REPLACING OLD RADIATORS
Thinking of replacing an old radiator?
Here are some guidelines to help get it right!
There are many reasons why you might decide to replace the radiators in your house: it may be necessary, for example, to carry out major changes to renovate the whole house, so in addition to replacing the old boiler with a condensing heat generator, you might also need to change your old radiators for radiators more suitable to operating at lower temperatures or that enhance the look of the room or age of the property. Today there are lot more options available to us, you could be looking at traditional styled steel multicolumn, high design contemporary radiators or aluminium models with excellent thermal properties and efficient energy use.
Often radiators are replaced as part of the whole renovation of a house or part of it (such as the bathroom) and the old radiators are either damaged, rusty or simply no longer in line with the new interior style of the room.
The most suitable time of year for an activity of this kind is the summer, when temperatures rise and we won’t miss the heating when the system is being adjusted during renovation work. Having to turn the system off in cold weather adds extra pressure to get it completed quickly and could cause the job to be rushed.
Where to start, which radiators to choose?
If the replacement affects all the rooms of the house, it is recommended to start in the living areas, the most "visible and frequented". Usually these rooms are larger, so you need radiators that have good outputs, like multicolumn radiators (or similar). Thanks to their sectional nature, they can be specified to work in any space, offering the ability to select different heights, depths (number of columns) and widths (number of elements). For the bathroom, where the heat requirement is generally lower, we recommend a classic towel warmer. The choice in design terms is very wide: you can choose between round tubes with different diameters, flat or slatted tubes, or square sections and a to add to the range of styles you can create wide range of colours and special finishes are available.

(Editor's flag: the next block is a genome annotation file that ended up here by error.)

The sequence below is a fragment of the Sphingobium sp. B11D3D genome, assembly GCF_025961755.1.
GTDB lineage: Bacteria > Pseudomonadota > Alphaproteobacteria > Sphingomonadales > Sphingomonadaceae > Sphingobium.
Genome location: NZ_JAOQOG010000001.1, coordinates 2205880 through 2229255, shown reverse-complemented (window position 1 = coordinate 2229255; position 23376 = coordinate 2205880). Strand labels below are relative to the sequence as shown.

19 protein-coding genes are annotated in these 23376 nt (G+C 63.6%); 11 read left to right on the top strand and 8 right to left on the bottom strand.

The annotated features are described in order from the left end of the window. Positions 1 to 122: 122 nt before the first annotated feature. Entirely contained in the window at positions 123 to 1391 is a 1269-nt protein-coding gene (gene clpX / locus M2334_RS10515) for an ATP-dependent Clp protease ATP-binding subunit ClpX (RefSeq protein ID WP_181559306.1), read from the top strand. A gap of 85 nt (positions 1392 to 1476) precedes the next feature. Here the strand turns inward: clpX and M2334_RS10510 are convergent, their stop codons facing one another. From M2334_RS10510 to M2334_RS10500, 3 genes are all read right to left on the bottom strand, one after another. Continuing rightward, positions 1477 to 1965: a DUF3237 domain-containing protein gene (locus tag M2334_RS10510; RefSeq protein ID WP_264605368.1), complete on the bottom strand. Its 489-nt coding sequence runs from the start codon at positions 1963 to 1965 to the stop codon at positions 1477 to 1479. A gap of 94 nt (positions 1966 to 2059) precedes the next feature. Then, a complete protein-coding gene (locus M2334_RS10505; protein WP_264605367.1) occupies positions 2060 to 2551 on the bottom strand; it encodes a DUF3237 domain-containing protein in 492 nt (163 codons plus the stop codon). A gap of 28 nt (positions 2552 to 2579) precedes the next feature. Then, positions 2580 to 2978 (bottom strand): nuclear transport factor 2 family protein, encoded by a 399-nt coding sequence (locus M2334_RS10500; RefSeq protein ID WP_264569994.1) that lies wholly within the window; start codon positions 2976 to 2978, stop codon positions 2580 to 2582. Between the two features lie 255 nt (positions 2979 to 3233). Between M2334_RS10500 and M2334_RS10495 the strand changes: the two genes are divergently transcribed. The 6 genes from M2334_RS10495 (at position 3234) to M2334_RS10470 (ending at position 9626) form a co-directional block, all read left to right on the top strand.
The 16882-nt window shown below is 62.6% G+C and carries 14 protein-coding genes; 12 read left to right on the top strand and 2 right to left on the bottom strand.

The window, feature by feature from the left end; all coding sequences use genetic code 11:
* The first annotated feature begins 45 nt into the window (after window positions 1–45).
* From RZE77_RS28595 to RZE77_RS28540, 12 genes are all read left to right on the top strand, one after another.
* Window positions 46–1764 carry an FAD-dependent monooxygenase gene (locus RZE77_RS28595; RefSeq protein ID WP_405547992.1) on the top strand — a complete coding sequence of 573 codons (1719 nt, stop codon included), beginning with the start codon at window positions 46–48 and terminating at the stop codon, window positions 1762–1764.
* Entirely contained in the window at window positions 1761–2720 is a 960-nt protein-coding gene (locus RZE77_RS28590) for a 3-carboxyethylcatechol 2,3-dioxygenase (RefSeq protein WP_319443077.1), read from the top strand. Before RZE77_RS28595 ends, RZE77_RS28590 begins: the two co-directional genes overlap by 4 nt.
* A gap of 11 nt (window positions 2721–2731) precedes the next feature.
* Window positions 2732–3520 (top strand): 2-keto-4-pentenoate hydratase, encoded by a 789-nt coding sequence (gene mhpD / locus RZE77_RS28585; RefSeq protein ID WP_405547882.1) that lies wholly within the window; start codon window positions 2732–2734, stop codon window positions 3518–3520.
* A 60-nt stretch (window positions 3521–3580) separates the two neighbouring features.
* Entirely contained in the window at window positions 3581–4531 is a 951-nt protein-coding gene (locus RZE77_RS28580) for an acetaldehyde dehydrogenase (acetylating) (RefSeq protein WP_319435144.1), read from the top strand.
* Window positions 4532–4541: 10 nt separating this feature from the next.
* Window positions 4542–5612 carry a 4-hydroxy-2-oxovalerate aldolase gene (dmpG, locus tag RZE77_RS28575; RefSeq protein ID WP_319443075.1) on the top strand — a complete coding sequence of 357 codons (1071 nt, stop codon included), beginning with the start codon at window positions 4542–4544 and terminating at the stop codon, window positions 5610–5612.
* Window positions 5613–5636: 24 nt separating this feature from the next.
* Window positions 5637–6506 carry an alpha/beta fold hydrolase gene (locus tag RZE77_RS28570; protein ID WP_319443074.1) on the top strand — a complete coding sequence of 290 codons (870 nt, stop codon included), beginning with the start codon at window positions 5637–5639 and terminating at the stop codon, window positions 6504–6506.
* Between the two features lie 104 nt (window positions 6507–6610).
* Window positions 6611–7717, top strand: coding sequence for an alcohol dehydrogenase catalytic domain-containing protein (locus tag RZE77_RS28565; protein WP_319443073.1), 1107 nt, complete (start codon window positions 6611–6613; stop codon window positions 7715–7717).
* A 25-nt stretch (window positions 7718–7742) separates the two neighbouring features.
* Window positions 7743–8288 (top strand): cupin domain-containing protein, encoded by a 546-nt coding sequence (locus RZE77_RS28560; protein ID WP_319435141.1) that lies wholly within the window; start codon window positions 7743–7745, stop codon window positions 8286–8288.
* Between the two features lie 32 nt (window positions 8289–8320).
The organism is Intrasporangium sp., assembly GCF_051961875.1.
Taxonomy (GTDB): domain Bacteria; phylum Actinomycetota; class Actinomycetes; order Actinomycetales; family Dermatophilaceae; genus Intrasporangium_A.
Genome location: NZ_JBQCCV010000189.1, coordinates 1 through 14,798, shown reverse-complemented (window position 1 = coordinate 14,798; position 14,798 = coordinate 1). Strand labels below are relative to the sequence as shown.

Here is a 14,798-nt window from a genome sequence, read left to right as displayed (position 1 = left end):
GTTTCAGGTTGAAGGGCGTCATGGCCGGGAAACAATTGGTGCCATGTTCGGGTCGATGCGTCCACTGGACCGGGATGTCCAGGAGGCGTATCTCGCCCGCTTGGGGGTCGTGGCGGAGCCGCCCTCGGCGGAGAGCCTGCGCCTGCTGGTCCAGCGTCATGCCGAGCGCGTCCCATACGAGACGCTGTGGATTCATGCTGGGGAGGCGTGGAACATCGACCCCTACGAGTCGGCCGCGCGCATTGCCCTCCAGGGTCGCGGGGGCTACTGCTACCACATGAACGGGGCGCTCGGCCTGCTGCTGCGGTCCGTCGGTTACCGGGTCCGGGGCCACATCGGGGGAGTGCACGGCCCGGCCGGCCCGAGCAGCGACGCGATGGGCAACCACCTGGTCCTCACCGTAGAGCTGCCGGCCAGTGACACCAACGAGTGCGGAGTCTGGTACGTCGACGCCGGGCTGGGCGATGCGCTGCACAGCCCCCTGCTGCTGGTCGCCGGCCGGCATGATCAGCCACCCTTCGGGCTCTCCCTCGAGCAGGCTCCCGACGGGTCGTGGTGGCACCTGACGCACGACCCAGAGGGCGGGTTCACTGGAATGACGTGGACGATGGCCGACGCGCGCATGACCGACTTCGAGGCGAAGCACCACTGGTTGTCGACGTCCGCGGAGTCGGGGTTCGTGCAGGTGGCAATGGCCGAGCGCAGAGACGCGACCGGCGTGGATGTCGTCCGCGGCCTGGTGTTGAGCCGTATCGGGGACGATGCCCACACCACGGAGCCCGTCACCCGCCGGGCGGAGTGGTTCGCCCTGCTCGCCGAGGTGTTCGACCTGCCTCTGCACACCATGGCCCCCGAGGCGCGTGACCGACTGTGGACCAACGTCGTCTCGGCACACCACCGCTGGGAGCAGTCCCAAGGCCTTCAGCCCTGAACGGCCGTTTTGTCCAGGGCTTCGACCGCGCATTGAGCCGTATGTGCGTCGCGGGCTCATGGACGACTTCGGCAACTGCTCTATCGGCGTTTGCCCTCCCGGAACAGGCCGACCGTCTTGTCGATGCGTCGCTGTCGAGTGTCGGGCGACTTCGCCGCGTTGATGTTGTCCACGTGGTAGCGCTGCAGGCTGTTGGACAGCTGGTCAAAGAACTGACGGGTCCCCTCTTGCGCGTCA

Read the article "Radiators as a decorative element".
Calculating the right output is important.
It is essential to understand what output requirements the radiators have to meet in order to heat your rooms to a comfortable temperature, in order to do this we calculate it on a number of factors; the exact size of the room in which it will be placed, the type of insulation of the room, the number and type of windows (French windows, skylights, Double gazed etc) all these factors affect the amount of heat needed to keep the room at a set temperature. The best solution is to contact a professional, for example, a heating technician, who will be able to calculate the correct heat requirement of the room or of the whole house and will be able to calculate the right sizing of the new radiators and the boiler.
Alternatively, you can work out a guide output using an online calculator, you can find ours here which can help calculate a rough indication of the output needed to heat a room. However, it is always a good idea to have these checked by a professional.
The space in which the new radiator is to be installed must also be taken into account and, very importantly, it must be borne in mind that it is unlikely that the position of the pipework of the radiators to be replaced will be the same as the new ones, consult your installer they will often be able to identify how best to achieve what you are looking to do with the lest disruption.
Let's look at some examples.
If the radiator is installed under a window or in a tight space (such as near a corner of the room), it is important to be able to calculate the height and width of the radiator;
When replacing an old radiator, the most important measure is the distance between the centres of the two pipes on the system
For easy replacement of the old radiator it is essential to select a new model with the same pipe centres as the one you want to change.
The pipe centres are also an indispensable measure for the installer who has to install a new heating system.
The pipe centres can be vertical (the system pipes are positioned one above the other with flow at the top and the return pipe at the bottom), horizontal (the system pipes are positioned one on the right and one on the left side of the radiator, the most common configuration in the UK) or horizontal under the radiator. The latter solution is very practical as the valves do not take up space beyond the side profile of the radiator, very helpful when space is tight.
For the help choosing your new radiators you can work with your architect or interior designer and maybe visit a specialist radiator or bathroom furniture showroom with them to view the products and choose the one most in line with your tastes and style of the house. Once the choice has been made, a good plumber should have no difficulty in using the pipe centres and other technical details to confirm the final size and complete a professional replacement.